3.2. Primary care–seeking behaviour
Most patients reported consulting multiple health care providers for their LBP in the past 12 months (Fig. 2) including general practitioners, physiotherapists, chiropractors, osteopaths, massage therapists, psychologists, pharmacists, acupuncturists, and specialists. The most common health care providers consulted were general practitioners and physiotherapists, at 65% and 61%, respectively; the lowest reported provider was osteopaths at 9% (Fig. 2). Analysis revealed that 79% of patients consulted 2 or more different types of health care practitioners for treatment of LBP, with more than a quarter (28%) consulting 4 to 8 different practitioners. When 2 practitioners were consulted, the most common professionals were general practitioners and physiotherapists (31% of participants). Most health care providers were consulted 2 to 4 times each for an episode of care (Appendix 3, available at http://links.lww.com/PR9/A46). The level of pain was the most common reason for seeking primary care, but other common reasons were reduced general activity, walking ability, and ability to do normal work (Appendix 4, available at http://links.lww.com/PR9/A46).
3.3. Primary care treatment received
Patients reported receiving multiple treatments for their LBP (Table 2). Most (61%) had received analgesic medications. A high proportion of participants reported being prescribed exercises (78%), although only half (49%) were advised to do general activity or walking. Passive therapies were very common, including massage therapy (67%), heat and cold therapies (61%), electrotherapies (24%), and acupuncture (18%).
Approximately half of the participants reported receiving education. Of those that did, low proportions recalled being advised about key educational messages recommended in current LBP clinical guidelines, such as returning to normal activities (35%), avoiding prolonged bed rest (12%), and that LBP is common and serious damage is rare (14%); very few patients (15%) were advised that imaging is unlikely to be helpful (Table 3). More than half of patients (58%) reported receiving educational resources from their provider. The most common were exercise sheets (82%), then less frequently pamphlets (16%), online resources (15%), and smart phone apps (11%). Almost 60% of participants reported these resources were moderately or extremely helpful.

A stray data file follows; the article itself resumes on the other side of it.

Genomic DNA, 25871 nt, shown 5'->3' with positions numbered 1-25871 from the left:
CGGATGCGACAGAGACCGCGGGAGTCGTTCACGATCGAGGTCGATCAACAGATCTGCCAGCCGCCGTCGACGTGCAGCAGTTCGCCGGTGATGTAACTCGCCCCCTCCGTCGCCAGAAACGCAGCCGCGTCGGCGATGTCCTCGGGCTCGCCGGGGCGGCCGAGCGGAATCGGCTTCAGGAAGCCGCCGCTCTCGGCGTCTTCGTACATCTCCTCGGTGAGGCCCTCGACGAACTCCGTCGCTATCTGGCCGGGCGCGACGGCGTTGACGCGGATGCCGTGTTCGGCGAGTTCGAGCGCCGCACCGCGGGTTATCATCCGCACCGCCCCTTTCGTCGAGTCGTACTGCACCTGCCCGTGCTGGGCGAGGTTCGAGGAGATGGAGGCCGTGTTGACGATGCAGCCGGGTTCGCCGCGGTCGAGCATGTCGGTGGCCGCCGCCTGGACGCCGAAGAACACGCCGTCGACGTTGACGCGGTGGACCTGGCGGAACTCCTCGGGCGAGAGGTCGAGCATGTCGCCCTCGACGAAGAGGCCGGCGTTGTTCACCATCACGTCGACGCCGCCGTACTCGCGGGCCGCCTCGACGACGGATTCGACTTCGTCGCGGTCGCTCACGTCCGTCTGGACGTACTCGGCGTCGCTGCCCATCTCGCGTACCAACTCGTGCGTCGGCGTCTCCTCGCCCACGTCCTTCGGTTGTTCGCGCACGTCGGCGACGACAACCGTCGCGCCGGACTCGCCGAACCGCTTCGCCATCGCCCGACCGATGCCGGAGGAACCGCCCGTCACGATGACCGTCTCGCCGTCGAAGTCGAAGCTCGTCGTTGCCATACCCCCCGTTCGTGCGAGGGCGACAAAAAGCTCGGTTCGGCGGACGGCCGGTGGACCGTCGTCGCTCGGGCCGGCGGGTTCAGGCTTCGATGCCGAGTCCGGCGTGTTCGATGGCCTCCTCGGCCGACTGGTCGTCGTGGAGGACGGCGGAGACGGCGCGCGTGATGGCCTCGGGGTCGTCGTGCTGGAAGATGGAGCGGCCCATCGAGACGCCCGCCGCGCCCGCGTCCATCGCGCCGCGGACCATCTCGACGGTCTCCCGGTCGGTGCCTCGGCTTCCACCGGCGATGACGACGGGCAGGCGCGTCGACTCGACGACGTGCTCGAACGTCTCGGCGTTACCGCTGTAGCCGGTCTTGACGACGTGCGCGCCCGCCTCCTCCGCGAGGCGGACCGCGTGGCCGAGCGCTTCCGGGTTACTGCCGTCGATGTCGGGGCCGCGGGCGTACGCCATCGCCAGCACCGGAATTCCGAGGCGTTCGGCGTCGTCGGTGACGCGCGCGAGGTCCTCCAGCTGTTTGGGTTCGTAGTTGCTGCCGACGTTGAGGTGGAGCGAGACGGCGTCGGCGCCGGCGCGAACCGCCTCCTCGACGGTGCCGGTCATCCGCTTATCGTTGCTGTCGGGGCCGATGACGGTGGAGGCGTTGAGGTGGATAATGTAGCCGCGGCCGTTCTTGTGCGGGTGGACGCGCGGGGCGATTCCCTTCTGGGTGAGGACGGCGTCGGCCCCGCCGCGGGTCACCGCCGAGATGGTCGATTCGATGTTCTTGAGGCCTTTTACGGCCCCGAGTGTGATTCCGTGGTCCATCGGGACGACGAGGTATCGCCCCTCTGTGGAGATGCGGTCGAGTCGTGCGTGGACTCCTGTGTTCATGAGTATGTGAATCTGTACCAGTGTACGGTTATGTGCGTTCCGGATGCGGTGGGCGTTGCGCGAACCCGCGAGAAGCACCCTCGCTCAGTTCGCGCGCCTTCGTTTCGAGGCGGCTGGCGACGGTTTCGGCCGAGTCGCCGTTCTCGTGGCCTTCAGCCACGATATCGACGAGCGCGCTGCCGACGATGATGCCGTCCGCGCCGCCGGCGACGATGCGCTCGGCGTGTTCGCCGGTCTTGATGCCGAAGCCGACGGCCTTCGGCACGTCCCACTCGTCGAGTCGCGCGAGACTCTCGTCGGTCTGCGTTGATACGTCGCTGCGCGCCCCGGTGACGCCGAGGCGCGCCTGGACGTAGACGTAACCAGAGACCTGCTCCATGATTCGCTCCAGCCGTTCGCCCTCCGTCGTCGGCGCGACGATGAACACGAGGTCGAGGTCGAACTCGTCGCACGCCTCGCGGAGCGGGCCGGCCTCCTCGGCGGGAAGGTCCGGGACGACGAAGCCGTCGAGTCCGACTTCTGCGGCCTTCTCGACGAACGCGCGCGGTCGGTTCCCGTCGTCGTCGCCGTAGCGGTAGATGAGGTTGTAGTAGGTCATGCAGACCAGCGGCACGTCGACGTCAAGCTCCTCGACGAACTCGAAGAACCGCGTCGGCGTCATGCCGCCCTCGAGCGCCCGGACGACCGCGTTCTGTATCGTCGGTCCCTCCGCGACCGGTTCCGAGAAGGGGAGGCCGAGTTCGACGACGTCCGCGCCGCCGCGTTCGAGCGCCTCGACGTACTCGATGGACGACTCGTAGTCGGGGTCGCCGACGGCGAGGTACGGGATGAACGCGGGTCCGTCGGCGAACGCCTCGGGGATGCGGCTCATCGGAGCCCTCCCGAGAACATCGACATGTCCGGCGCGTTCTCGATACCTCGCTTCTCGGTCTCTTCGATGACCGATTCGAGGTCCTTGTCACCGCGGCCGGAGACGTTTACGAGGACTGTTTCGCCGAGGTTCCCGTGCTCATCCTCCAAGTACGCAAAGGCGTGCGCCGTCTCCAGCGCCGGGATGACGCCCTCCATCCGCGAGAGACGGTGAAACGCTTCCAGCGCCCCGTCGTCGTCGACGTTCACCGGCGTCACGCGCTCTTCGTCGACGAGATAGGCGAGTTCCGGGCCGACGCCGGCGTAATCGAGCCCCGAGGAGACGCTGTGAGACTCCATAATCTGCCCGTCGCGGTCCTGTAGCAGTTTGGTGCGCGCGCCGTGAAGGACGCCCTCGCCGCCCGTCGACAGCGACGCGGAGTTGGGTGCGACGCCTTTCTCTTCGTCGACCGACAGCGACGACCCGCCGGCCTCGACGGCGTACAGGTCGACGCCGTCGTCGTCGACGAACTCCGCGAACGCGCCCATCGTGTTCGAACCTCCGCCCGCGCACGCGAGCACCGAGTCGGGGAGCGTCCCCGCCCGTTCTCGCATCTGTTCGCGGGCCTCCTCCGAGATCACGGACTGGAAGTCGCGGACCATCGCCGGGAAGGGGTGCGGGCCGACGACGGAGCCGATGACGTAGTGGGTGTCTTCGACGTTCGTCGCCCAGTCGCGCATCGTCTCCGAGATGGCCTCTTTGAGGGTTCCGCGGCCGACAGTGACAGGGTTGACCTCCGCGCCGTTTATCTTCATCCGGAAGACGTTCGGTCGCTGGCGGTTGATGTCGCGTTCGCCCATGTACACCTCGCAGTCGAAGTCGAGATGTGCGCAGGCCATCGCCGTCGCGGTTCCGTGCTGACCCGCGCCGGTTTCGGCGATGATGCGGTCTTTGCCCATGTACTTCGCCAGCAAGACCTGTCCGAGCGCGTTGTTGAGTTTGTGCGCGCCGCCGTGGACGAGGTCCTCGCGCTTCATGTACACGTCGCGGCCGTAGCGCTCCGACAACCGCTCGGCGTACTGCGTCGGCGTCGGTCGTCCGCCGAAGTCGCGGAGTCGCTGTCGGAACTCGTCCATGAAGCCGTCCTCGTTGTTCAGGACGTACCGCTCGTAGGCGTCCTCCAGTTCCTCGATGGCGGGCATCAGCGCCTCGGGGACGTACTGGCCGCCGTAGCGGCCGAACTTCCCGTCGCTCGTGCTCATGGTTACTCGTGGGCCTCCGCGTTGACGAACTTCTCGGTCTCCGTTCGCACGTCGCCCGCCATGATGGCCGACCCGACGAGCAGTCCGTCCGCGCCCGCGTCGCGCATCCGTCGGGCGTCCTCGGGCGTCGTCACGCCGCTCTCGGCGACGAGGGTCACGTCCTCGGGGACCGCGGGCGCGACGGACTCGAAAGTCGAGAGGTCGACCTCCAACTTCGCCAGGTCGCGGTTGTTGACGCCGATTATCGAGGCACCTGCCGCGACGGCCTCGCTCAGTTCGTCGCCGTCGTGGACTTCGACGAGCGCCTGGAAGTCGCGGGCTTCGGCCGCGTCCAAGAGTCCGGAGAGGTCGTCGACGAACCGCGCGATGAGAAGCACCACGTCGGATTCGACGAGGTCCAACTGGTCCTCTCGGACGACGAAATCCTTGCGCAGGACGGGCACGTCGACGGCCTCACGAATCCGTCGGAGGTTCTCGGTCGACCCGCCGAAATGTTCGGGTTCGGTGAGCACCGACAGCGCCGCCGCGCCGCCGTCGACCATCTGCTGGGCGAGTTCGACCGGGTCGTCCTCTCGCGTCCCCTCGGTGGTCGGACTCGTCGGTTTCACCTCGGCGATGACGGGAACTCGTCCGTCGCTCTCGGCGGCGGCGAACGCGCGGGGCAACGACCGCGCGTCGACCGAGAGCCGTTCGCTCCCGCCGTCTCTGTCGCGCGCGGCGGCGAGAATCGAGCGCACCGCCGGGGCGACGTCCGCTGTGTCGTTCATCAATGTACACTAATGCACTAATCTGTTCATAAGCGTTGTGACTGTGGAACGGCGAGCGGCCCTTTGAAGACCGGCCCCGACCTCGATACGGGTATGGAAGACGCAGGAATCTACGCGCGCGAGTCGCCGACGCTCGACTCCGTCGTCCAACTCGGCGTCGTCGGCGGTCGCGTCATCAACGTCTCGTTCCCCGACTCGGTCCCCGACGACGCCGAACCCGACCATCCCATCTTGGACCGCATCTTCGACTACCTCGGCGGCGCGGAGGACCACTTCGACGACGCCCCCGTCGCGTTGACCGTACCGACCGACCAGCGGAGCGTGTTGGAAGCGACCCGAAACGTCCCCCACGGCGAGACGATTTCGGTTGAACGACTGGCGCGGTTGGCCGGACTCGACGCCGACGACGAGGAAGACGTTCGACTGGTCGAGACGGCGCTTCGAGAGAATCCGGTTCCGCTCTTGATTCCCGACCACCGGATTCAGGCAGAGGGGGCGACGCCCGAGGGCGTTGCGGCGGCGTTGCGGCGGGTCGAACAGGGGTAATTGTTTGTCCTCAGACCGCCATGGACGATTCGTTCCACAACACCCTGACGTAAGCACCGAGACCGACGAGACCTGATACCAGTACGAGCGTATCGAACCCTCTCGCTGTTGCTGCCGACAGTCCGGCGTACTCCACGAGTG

A high proportion (78%) of patients reported they were advised about self-management strategies, and of these, most stated they used them. The most common self-management approaches recommended were exercises to improve strength, range of motion, or muscle coordination (67%–81%).
Participants rated how helpful different aspects of treatment were for their LBP (Table 4). Treatments that had the highest ratings of being moderately or extremely helpful (by ≥70% of participants) were massage, analgesic medications, and pilates. Treatments that were reported as being moderately or extremely helpful for between 60% to 69% of participants included exercise, heat and cold therapies, acupuncture, and yoga/relaxation/meditation.
Participants reported that the components of primary care for LBP they considered moderately or extremely important were education about their condition (78%); management of recurrence or flare ups (88%); learning self-management strategies (92%), and advice about when to access further treatment (83%) (Fig. 3).
3.4. Satisfaction with primary care treatment for low-back pain
Two hundred forty-three (57%) patients reported they were moderately (33%) or extremely (24%) satisfied with their primary care treatment for LBP. However, 183 patients (43%) reported satisfaction was below moderate, with 16% slightly satisfied, 10% neither satisfied nor dissatisfied, and 17% dissatisfied with care.